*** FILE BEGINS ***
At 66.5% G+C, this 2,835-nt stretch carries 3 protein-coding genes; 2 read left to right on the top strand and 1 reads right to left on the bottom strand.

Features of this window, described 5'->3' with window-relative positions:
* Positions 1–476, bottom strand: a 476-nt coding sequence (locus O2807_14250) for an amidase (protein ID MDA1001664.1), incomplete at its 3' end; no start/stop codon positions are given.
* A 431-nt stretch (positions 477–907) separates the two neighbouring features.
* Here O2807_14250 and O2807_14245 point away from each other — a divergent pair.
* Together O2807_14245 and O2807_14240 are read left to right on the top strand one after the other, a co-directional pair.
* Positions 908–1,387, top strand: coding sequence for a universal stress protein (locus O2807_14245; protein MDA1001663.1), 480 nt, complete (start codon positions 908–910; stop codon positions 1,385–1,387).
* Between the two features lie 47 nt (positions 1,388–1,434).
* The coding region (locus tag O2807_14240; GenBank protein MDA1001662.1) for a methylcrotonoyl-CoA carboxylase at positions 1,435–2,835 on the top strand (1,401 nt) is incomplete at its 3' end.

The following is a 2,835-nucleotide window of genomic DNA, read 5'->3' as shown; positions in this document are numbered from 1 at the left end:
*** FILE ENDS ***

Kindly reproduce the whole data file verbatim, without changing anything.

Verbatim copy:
At 66.5% G+C, this 2,835-nt stretch carries 3 protein-coding genes; 2 read left to right on the top strand and 1 reads right to left on the bottom strand.

Features of this window, described 5'->3' with window-relative positions:
* Positions 1–476, bottom strand: a 476-nt coding sequence (locus O2807_14250) for an amidase (protein ID MDA1001664.1), incomplete at its 3' end; no start/stop codon positions are given.
* A 431-nt stretch (positions 477–907) separates the two neighbouring features.
* Here O2807_14250 and O2807_14245 point away from each other — a divergent pair.
* Together O2807_14245 and O2807_14240 are read left to right on the top strand one after the other, a co-directional pair.
* Positions 908–1,387, top strand: coding sequence for a universal stress protein (locus O2807_14245; protein MDA1001663.1), 480 nt, complete (start codon positions 908–910; stop codon positions 1,385–1,387).
* Between the two features lie 47 nt (positions 1,388–1,434).
* The coding region (locus tag O2807_14240; GenBank protein MDA1001662.1) for a methylcrotonoyl-CoA carboxylase at positions 1,435–2,835 on the top strand (1,401 nt) is incomplete at its 3' end.

The following is a 2,835-nucleotide window of genomic DNA, read 5'->3' as shown; positions in this document are numbered from 1 at the left end: